READ MY LIBRARY ENTRY 35: Reviewing WB Animation’s Justice League: DOOM

Fresh from a TV Party all night, Max lays down a review for the WB Animated DC Universe film, DOOM.  How does this stack up against the Mark Waid “Tower of Babel” story it’s loosely based on?  What’s more, is it any good?


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Written 3/30/12


DOOM was alright.  I liked it for the most part, but watching it with my pals Aaron and Loren, it quickly turned into a MST3k riff fest.  It’s only loosely based on Mark Waid’s JLA: Tower of Babel storyline with the main plotline being lifted is that Batman’s contingency plans against League members are used against them—that and the coffins of the Waynes are hijacked.  Everything else is different however, including almost all of the contingency plans.  The villain, instead of Ra’s Al Ghul is now Vandal Savage, and Savage’s plans, while similar to Al Ghul’s, are far more cataclysmic.  Plus, instead of teams of assassins carrying out the dirty work, now a super villain enemy of each hero carries out the trap for their respective hero.  This villain team is called the Legion of Doom, but is a much different version than seen in the Super Friends cartoons.  Cyborg is included in the League lineup too, no doubt planned as part of the character’s inclusion in the DC New 52 Justice League.


Justice League Doom DVD

Justice League DOOM DVD, part modified Mark Waid Justice League story, part re-imagining of the Legion of Doom super villain team!

It had a lot of cool stuff happening, including a fight with the Royal Flush Gang, and the villains who make up the Legion of Doom are pretty formidable.  It’s just that some of the traps are overly elaborate or in one case almost silly just so real people aren’t killed or put in danger, only the heroes are—like real super villains would care about civilian lives!  One of the traps was so demoralizing to Green Lantern that my pal Aaron guessed it was “crybaby gas.”  It turned out to be Scarecrow Fear Toxin, so he was half-right!  So it suffers at times but the fights and super heroic displays are very nice though and make the DVD worth purchasing.  It’s well acted too, with almost all the original voice cast from the Justice League cartoon stepping in, with the exception of Nathan Fillion jumping back into the role of Hal Jordan as he did in Green Lantern Emerald Knights instead of Phil LaMarr reprising his John Stewart role.  I guess Cyborg was the token black guy here.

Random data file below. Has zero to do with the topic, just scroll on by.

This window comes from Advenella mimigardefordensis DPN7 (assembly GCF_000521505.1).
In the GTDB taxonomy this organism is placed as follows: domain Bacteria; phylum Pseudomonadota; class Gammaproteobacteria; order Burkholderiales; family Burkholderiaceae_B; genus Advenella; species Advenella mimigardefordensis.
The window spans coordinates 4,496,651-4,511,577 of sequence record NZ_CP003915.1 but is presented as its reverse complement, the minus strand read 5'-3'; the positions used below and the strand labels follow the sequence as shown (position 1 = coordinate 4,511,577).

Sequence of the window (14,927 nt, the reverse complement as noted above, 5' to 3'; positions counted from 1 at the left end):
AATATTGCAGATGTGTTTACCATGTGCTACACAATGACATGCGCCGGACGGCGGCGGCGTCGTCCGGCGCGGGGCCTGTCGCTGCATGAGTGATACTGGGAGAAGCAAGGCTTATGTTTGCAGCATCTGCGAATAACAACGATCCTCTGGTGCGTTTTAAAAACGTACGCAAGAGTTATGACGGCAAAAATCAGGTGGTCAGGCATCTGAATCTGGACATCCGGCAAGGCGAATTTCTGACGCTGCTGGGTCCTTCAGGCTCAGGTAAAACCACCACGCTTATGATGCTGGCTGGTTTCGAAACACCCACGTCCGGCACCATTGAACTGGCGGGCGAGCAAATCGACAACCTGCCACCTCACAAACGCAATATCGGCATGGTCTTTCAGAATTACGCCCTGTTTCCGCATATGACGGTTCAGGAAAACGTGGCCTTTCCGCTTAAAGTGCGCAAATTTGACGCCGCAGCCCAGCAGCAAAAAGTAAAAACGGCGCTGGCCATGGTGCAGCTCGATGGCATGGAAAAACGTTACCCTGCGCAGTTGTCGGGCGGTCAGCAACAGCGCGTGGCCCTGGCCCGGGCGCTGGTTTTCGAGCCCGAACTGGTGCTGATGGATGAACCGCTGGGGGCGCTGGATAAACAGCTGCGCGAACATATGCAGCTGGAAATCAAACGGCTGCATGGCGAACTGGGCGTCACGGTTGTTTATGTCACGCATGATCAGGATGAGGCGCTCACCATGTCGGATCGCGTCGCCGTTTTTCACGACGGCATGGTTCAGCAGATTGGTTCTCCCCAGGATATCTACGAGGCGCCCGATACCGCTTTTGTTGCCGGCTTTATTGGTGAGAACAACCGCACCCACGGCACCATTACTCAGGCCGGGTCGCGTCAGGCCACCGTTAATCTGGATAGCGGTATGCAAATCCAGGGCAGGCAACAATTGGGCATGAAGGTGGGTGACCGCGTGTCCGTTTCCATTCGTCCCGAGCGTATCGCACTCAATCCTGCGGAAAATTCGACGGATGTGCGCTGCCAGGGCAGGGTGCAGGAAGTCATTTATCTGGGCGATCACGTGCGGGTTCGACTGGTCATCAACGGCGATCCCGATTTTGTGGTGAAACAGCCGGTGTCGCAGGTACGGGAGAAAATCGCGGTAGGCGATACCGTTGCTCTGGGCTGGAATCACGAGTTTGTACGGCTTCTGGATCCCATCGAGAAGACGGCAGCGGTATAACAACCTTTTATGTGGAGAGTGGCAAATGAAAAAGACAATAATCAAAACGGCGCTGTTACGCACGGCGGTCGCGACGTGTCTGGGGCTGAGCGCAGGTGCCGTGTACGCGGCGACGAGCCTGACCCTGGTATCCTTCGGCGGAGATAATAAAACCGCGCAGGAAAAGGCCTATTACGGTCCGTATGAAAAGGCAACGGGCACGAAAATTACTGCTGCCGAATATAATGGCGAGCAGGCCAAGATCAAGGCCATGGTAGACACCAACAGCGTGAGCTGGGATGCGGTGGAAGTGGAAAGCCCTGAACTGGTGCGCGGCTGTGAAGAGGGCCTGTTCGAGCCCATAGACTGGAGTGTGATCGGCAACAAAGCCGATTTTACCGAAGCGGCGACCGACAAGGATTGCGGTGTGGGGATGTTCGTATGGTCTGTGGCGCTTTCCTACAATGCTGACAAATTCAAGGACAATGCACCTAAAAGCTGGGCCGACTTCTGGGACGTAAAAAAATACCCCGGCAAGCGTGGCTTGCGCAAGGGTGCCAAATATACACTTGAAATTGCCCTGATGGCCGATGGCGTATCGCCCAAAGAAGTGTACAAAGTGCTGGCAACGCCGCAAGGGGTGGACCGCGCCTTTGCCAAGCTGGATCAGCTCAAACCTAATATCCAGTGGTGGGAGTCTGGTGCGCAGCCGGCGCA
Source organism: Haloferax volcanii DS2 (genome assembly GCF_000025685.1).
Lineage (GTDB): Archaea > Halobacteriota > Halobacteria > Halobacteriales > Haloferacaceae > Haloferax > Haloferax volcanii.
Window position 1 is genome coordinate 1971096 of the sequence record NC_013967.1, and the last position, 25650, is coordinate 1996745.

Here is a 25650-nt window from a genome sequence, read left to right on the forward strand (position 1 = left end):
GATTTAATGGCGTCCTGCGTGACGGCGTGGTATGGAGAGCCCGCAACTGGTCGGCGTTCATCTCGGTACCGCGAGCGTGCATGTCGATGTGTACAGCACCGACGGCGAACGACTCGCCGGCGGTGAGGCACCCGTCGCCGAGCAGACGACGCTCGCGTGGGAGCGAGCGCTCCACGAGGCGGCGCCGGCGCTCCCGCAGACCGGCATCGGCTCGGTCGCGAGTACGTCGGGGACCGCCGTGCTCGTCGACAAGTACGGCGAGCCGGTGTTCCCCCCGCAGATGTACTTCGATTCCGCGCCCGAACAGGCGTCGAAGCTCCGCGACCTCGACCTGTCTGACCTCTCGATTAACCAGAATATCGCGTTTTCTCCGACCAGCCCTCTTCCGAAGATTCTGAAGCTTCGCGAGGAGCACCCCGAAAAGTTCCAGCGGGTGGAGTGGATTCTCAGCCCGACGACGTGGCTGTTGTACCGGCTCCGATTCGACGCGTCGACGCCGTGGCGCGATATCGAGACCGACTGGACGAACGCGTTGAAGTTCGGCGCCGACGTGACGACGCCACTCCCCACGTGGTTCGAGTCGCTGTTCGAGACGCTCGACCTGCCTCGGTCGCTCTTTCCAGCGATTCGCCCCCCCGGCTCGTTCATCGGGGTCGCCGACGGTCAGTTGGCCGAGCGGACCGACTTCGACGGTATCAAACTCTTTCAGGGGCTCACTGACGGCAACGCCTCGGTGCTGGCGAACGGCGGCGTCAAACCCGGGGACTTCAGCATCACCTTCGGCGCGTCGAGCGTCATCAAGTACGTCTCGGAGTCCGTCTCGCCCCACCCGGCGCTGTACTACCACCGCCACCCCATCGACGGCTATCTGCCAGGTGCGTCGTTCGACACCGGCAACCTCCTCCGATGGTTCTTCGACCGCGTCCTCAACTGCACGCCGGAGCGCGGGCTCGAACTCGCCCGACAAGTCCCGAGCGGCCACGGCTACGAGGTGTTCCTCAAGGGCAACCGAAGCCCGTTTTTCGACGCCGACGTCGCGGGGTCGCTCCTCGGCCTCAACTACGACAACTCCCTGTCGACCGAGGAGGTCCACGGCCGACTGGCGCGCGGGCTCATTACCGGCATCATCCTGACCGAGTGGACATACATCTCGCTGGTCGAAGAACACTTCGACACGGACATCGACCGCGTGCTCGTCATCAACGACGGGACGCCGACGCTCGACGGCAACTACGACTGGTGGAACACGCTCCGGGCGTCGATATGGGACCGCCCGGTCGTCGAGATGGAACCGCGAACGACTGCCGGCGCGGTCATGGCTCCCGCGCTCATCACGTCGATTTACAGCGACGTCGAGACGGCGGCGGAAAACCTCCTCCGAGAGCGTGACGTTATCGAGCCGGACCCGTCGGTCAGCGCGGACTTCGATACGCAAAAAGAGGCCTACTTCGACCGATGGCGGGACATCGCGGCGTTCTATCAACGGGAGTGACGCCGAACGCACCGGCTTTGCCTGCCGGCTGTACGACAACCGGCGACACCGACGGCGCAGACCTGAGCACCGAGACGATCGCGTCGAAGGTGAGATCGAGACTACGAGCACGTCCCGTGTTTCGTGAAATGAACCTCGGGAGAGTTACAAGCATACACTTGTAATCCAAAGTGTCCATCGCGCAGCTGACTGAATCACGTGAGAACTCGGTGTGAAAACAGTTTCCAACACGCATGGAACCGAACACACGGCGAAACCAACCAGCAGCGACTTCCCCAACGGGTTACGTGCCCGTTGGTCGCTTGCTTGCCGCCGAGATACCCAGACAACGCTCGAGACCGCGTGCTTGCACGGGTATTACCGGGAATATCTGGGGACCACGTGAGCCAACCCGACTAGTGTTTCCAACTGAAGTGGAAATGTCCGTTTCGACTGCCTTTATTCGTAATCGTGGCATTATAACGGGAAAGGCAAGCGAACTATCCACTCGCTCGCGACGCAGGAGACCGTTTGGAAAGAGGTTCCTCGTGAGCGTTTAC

I have to be nitpicky and mention that I was disappointed that the Mirror Master in DOOM wasn’t McCullough, the Scottish one from Animal Man and who has been the DCU’s Mirror Master since Morrison created him for that book, but another character in the movie had an accent (I’m blanking), so it’s understandable.

It’s worth mentioning that this is almost definitely the last animated projected we’ll see written by the now late Dwayne McDuffie.  It’s so tragic his life was cut so short and while the film had its silly moments, its overall quality is still admirable.

That’s about it for now.  Gotta gear up for the Gem City Comic Con tomorrow!

NOTES FROM NOW (9/16/12): Although I was disappointed by the lack of a Scottish accent in DOOM’s Mirror Master, the recent Robot Chicken DC Comics Special made up for it with a quick sketch of the McCullough Mirror Master and the Riddler trying to convince Sinestro to shave his moustache.  Sinestro nearly cuts off his lip, and Mirror Master freaks out and dives into a mirror.  Hilarious.


Past entries of the Read My Library Blog

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